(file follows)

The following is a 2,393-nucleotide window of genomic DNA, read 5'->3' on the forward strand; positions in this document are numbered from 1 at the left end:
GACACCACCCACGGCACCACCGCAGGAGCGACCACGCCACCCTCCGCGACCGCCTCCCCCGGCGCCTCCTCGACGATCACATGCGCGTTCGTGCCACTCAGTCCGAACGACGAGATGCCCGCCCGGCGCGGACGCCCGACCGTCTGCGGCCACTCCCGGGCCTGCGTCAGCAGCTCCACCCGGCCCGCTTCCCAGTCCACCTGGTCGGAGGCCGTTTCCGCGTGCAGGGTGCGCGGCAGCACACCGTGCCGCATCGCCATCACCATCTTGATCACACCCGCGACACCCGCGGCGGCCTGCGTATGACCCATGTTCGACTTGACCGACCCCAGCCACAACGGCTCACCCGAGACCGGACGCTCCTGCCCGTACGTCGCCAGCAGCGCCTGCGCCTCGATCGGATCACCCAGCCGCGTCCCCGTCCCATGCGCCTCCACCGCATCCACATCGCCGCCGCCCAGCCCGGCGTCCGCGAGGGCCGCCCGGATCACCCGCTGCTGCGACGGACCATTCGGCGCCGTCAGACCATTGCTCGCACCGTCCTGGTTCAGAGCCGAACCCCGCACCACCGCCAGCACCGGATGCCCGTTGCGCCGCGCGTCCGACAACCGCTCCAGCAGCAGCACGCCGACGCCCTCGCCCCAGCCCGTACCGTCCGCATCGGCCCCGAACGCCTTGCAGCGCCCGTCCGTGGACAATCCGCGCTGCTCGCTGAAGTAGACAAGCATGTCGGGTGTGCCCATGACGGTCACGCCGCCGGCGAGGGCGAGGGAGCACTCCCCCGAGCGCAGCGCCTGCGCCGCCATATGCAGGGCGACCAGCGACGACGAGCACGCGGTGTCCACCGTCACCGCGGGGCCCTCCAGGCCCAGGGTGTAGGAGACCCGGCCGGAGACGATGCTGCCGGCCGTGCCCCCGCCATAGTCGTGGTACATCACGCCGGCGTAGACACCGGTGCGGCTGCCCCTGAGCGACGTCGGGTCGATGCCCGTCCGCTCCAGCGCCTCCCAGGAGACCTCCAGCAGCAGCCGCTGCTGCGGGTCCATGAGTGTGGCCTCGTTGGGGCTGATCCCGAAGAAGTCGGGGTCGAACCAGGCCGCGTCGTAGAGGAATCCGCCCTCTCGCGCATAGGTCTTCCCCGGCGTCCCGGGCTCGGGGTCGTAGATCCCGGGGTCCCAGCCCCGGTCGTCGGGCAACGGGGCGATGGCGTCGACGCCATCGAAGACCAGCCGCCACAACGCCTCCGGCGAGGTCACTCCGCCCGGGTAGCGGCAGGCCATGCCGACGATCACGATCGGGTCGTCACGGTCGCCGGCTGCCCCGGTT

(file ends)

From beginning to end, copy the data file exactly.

The following is a 2,393-nucleotide window of genomic DNA, read 5'->3' on the forward strand; positions in this document are numbered from 1 at the left end:
GACACCACCCACGGCACCACCGCAGGAGCGACCACGCCACCCTCCGCGACCGCCTCCCCCGGCGCCTCCTCGACGATCACATGCGCGTTCGTGCCACTCAGTCCGAACGACGAGATGCCCGCCCGGCGCGGACGCCCGACCGTCTGCGGCCACTCCCGGGCCTGCGTCAGCAGCTCCACCCGGCCCGCTTCCCAGTCCACCTGGTCGGAGGCCGTTTCCGCGTGCAGGGTGCGCGGCAGCACACCGTGCCGCATCGCCATCACCATCTTGATCACACCCGCGACACCCGCGGCGGCCTGCGTATGACCCATGTTCGACTTGACCGACCCCAGCCACAACGGCTCACCCGAGACCGGACGCTCCTGCCCGTACGTCGCCAGCAGCGCCTGCGCCTCGATCGGATCACCCAGCCGCGTCCCCGTCCCATGCGCCTCCACCGCATCCACATCGCCGCCGCCCAGCCCGGCGTCCGCGAGGGCCGCCCGGATCACCCGCTGCTGCGACGGACCATTCGGCGCCGTCAGACCATTGCTCGCACCGTCCTGGTTCAGAGCCGAACCCCGCACCACCGCCAGCACCGGATGCCCGTTGCGCCGCGCGTCCGACAACCGCTCCAGCAGCAGCACGCCGACGCCCTCGCCCCAGCCCGTACCGTCCGCATCGGCCCCGAACGCCTTGCAGCGCCCGTCCGTGGACAATCCGCGCTGCTCGCTGAAGTAGACAAGCATGTCGGGTGTGCCCATGACGGTCACGCCGCCGGCGAGGGCGAGGGAGCACTCCCCCGAGCGCAGCGCCTGCGCCGCCATATGCAGGGCGACCAGCGACGACGAGCACGCGGTGTCCACCGTCACCGCGGGGCCCTCCAGGCCCAGGGTGTAGGAGACCCGGCCGGAGACGATGCTGCCGGCCGTGCCCCCGCCATAGTCGTGGTACATCACGCCGGCGTAGACACCGGTGCGGCTGCCCCTGAGCGACGTCGGGTCGATGCCCGTCCGCTCCAGCGCCTCCCAGGAGACCTCCAGCAGCAGCCGCTGCTGCGGGTCCATGAGTGTGGCCTCGTTGGGGCTGATCCCGAAGAAGTCGGGGTCGAACCAGGCCGCGTCGTAGAGGAATCCGCCCTCTCGCGCATAGGTCTTCCCCGGCGTCCCGGGCTCGGGGTCGTAGATCCCGGGGTCCCAGCCCCGGTCGTCGGGCAACGGGGCGATGGCGTCGACGCCATCGAAGACCAGCCGCCACAACGCCTCCGGCGAGGTCACTCCGCCCGGGTAGCGGCAGGCCATGCCGACGATCACGATCGGGTCGTCACGGTCGCCGGCTGCCCCGGTT